University News

Public health school nears completion

By
Senior Staff Writer
Friday, April 6, 2012

The creation of the new school of public health, expected to attract additional funding to the University, increase the program’s visibility and enhance the quality of students and faculty, is 95 percent complete, and the official approval process for the school is set to begin this spring.

Terrie Wetle, associate dean of medicine for public health and public policy, is currently coordinating with Provost Mark Schlissel P’15 and Edward Wing, dean of medicine and biological sciences, to determine “the organizational structure and where the school of public health sits within the broader University,” Wetle said.

“It’s now at the final stage where we have to make the final arrangements so that the campus committees that have to approve this can look at the plan and weigh in,” Schlissel said.

Schlissel will discuss the creation of the school with the Corporation this spring, whereupon the approval process will launch. The establishment of the school must be approved by the University faculty, the Biomedical Faculty Council and the Corporation. The proposal will most likely be presented to the Faculty Executive Committee in October, according to minutes from a Feb. 28 FEC meeting.

Wetle said she expects the proposal will be approved by the FEC this fall. “We’ve been working on this for a long time,” she said. Wetle has worked closely with the FEC throughout the process and has taken input from faculty from an array of departments.

The transformation of the public health department into a standalone school has been in the works since Wetle was recruited as dean in 2000. In 2004, Wetle worked with then-provost Robert Zimmer to plan expansion.

“That’s when it really got rolling,” Wetle said. Since that time, the public health department has made regular reports to the biomedical advisory department, bringing the school’s establishment into the broader conversation.

That establishment has met some delays. The proposal was slated to go before the FEC at the end of last semester, but the presentation was pushed to this spring or next fall, Wetle said.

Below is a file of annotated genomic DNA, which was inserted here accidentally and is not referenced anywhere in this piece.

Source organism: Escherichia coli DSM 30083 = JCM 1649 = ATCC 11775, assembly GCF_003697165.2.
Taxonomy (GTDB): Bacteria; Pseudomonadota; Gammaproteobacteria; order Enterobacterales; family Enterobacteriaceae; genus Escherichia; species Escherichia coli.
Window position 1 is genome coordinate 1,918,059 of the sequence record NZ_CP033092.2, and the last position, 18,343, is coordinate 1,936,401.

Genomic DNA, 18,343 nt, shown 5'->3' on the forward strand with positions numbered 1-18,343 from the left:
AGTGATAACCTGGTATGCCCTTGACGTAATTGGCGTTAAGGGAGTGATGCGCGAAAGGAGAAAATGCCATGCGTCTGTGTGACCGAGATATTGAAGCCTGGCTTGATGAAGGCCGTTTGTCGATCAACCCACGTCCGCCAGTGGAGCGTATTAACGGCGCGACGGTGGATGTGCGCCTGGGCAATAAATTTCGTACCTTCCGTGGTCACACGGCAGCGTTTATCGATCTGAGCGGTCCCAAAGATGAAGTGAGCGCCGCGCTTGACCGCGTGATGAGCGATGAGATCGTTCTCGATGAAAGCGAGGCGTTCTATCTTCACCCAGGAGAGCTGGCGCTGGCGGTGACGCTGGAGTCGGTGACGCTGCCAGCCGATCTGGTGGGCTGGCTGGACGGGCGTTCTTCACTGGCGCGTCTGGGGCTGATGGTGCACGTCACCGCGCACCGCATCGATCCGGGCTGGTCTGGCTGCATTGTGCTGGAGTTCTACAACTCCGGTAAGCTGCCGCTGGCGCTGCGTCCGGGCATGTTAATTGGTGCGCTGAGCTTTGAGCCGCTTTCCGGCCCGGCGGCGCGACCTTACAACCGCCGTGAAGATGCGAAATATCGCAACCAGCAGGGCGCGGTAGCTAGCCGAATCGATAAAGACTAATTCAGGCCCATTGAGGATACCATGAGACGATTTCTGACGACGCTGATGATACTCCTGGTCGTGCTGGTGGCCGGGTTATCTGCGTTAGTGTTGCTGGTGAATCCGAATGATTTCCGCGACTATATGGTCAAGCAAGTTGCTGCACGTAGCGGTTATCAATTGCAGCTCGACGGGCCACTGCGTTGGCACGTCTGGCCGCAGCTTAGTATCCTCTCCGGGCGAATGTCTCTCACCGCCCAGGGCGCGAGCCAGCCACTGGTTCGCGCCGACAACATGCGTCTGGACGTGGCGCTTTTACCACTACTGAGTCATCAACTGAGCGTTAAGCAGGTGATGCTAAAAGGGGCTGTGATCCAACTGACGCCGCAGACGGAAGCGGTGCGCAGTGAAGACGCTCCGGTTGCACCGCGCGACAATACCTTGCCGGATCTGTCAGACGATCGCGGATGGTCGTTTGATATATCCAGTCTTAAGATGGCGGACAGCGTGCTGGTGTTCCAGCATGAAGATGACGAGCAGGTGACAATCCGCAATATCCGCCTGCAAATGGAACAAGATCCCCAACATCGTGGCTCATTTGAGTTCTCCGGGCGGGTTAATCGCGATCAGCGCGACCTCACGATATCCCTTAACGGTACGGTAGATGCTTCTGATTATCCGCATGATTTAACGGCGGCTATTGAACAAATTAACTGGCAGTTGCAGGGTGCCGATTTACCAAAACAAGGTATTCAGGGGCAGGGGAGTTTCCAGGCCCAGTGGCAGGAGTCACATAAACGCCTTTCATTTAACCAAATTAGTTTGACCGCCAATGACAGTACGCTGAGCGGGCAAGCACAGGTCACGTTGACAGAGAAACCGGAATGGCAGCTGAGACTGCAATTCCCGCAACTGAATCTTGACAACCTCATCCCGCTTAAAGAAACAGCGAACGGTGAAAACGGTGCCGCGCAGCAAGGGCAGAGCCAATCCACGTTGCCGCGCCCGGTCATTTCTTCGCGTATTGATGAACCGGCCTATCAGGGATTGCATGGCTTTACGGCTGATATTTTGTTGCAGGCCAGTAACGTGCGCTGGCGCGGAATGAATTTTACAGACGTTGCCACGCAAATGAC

Schlissel, who became provost last year, wanted to understand the “ins and outs” of creating the school, Wetle said. Schlissel is “being very careful to understand all aspects” of the issue and is “identifying the most appropriate structure” for the future school, Wetle said.

“It’s a complicated matter,” Schlissel said, adding that the presidential search also delayed the process.

Wetle said she believes President-elect Christina Paxson supports the creation of the school. “Although Princeton doesn’t have a school of public health, she has focused on public health-relevant issues in her own research,” Wetle said. “I’ve spoken with her, and she is enthusiastic about working with us.”

The process has passed several milestones along the path to accreditation. The program in public health has enlarged its academic programs, adding five master’s degrees and a third doctorate program to its academic offerings. The number of tenured faculty has increased to 32, with five additional recruitments underway, Wetle said. Last year, the program created four distinct departments: epidemiology; behavioral and social sciences; biostatistics and health services, policy and practice. The program has made these changes to meet school accreditation requirements set by the Council for Education in Public Health, Wetle said.

With official accreditation behind its name, the new public health school will act as a “recruitment magnet” for undergraduates, she said. In addition, the school’s formal accreditation will appeal to graduate students and “recruit and retain the highest quality faculty,” Wetle said.

Formal accreditation will open up funding opportunities as well, as some federal grants can be obtained only by accredited schools, Schlissel said.

For students who advocate the University’s increased involvement in the public health arena, the school’s formal accreditation is “the first step in the right direction,” said Nihaal Mehta ’14, a health and human biology concentrator focusing on global health.

“It will help Brown more generally in its visibility among its peers, in terms of saying, ‘This is a serious, high-quality  program,'” Wetle said.